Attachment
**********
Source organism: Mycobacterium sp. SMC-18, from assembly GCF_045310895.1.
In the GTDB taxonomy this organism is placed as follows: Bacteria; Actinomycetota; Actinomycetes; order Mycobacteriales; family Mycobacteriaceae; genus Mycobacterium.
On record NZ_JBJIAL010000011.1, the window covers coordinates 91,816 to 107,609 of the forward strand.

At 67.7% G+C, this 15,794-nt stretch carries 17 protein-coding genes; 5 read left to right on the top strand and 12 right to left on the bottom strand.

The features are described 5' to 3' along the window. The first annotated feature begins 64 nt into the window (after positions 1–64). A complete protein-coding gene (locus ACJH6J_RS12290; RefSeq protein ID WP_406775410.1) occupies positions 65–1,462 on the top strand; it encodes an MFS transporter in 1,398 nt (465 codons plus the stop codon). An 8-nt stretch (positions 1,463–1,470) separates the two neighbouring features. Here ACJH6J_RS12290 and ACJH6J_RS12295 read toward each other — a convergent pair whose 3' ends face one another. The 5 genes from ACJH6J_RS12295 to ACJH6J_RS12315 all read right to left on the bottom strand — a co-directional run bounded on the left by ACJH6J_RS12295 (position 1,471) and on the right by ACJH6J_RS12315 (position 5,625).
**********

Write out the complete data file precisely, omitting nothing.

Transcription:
Source organism: Mycobacterium sp. SMC-18, from assembly GCF_045310895.1.
In the GTDB taxonomy this organism is placed as follows: Bacteria; Actinomycetota; Actinomycetes; order Mycobacteriales; family Mycobacteriaceae; genus Mycobacterium.
On record NZ_JBJIAL010000011.1, the window covers coordinates 91,816 to 107,609 of the forward strand.

At 67.7% G+C, this 15,794-nt stretch carries 17 protein-coding genes; 5 read left to right on the top strand and 12 right to left on the bottom strand.

The features are described 5' to 3' along the window. The first annotated feature begins 64 nt into the window (after positions 1–64). A complete protein-coding gene (locus ACJH6J_RS12290; RefSeq protein ID WP_406775410.1) occupies positions 65–1,462 on the top strand; it encodes an MFS transporter in 1,398 nt (465 codons plus the stop codon). An 8-nt stretch (positions 1,463–1,470) separates the two neighbouring features. Here ACJH6J_RS12290 and ACJH6J_RS12295 read toward each other — a convergent pair whose 3' ends face one another. The 5 genes from ACJH6J_RS12295 to ACJH6J_RS12315 all read right to left on the bottom strand — a co-directional run bounded on the left by ACJH6J_RS12295 (position 1,471) and on the right by ACJH6J_RS12315 (position 5,625).